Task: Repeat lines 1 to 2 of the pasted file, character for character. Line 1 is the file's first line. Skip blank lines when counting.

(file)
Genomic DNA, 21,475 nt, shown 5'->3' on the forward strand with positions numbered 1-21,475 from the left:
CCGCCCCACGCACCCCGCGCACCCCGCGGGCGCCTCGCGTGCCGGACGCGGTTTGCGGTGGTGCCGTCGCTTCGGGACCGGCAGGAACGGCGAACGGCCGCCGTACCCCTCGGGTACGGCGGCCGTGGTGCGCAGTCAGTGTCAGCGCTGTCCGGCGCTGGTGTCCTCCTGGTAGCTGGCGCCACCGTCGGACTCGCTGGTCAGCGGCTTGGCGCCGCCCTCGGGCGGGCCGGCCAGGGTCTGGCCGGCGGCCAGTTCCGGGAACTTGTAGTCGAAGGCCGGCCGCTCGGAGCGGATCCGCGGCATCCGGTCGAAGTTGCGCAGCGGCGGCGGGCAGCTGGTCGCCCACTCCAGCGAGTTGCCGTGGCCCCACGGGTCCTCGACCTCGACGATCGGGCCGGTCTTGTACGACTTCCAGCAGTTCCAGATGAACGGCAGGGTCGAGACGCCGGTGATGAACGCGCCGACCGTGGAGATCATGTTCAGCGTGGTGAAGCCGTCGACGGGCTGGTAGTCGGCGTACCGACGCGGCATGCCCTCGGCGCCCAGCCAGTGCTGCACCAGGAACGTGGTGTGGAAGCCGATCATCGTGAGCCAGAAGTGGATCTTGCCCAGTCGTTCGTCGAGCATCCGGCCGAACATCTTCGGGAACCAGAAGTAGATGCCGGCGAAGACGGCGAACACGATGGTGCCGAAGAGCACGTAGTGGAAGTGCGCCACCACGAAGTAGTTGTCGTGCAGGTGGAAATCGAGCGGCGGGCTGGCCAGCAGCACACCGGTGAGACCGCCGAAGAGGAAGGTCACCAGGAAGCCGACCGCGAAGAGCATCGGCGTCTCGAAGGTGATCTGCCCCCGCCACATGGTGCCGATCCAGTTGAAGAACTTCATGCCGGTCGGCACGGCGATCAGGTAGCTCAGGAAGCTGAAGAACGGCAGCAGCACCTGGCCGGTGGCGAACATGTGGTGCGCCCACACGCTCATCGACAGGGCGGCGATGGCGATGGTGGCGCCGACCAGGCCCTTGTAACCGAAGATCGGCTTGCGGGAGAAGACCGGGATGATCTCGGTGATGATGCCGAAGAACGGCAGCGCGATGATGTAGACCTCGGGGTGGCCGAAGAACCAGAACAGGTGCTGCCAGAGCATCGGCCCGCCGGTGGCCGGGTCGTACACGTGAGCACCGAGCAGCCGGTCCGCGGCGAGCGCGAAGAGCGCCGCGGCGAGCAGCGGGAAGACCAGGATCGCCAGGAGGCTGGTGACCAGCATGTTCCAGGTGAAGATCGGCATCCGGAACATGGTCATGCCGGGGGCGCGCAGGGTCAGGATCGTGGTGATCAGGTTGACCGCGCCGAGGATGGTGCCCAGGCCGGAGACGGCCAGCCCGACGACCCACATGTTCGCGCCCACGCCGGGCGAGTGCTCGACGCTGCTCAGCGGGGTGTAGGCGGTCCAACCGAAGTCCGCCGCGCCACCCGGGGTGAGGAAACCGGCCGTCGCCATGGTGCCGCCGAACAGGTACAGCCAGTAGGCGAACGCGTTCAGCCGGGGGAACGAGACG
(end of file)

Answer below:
Genomic DNA, 21,475 nt, shown 5'->3' on the forward strand with positions numbered 1-21,475 from the left:
CCGCCCCACGCACCCCGCGCACCCCGCGGGCGCCTCGCGTGCCGGACGCGGTTTGCGGTGGTGCCGTCGCTTCGGGACCGGCAGGAACGGCGAACGGCCGCCGTACCCCTCGGGTACGGCGGCCGTGGTGCGCAGTCAGTGTCAGCGCTGTCCGGCGCTGGTGTCCTCCTGGTAGCTGGCGCCACCGTCGGACTCGCTGGTCAGCGGCTTGGCGCCGCCCTCGGGCGGGCCGGCCAGGGTCTGGCCGGCGGCCAGTTCCGGGAACTTGTAGTCGAAGGCCGGCCGCTCGGAGCGGATCCGCGGCATCCGGTCGAAGTTGCGCAGCGGCGGCGGGCAGCTGGTCGCCCACTCCAGCGAGTTGCCGTGGCCCCACGGGTCCTCGACCTCGACGATCGGGCCGGTCTTGTACGACTTCCAGCAGTTCCAGATGAACGGCAGGGTCGAGACGCCGGTGATGAACGCGCCGACCGTGGAGATCATGTTCAGCGTGGTGAAGCCGTCGACGGGCTGGTAGTCGGCGTACCGACGCGGCATGCCCTCGGCGCCCAGCCAGTGCTGCACCAGGAACGTGGTGTGGAAGCCGATCATCGTGAGCCAGAAGTGGATCTTGCCCAGTCGTTCGTCGAGCATCCGGCCGAACATCTTCGGGAACCAGAAGTAGATGCCGGCGAAGACGGCGAACACGATGGTGCCGAAGAGCACGTAGTGGAAGTGCGCCACCACGAAGTAGTTGTCGTGCAGGTGGAAATCGAGCGGCGGGCTGGCCAGCAGCACACCGGTGAGACCGCCGAAGAGGAAGGTCACCAGGAAGCCGACCGCGAAGAGCATCGGCGTCTCGAAGGTGATCTGCCCCCGCCACATGGTGCCGATCCAGTTGAAGAACTTCATGCCGGTCGGCACGGCGATCAGGTAGCTCAGGAAGCTGAAGAACGGCAGCAGCACCTGGCCGGTGGCGAACATGTGGTGCGCCCACACGCTCATCGACAGGGCGGCGATGGCGATGGTGGCGCCGACCAGGCCCTTGTAACCGAAGATCGGCTTGCGGGAGAAGACCGGGATGATCTCGGTGATGATGCCGAAGAACGGCAGCGCGATGATGTAGACCTCGGGGTGGCCGAAGAACCAGAACAGGTGCTGCCAGAGCATCGGCCCGCCGGTGGCCGGGTCGTACACGTGAGCACCGAGCAGCCGGTCCGCGGCGAGCGCGAAGAGCGCCGCGGCGAGCAGCGGGAAGACCAGGATCGCCAGGAGGCTGGTGACCAGCATGTTCCAGGTGAAGATCGGCATCCGGAACATGGTCATGCCGGGGGCGCGCAGGGTCAGGATCGTGGTGATCAGGTTGACCGCGCCGAGGATGGTGCCCAGGCCGGAGACGGCCAGCCCGACGACCCACATGTTCGCGCCCACGCCGGGCGAGTGCTCGACGCTGCTCAGCGGGGTGTAGGCGGTCCAACCGAAGTCCGCCGCGCCACCCGGGGTGAGGAAACCGGCCGTCGCCATGGTGCCGCCGAACAGGTACAGCCAGTAGGCGAACGCGTTCAGCCGGGGGAACGAGACG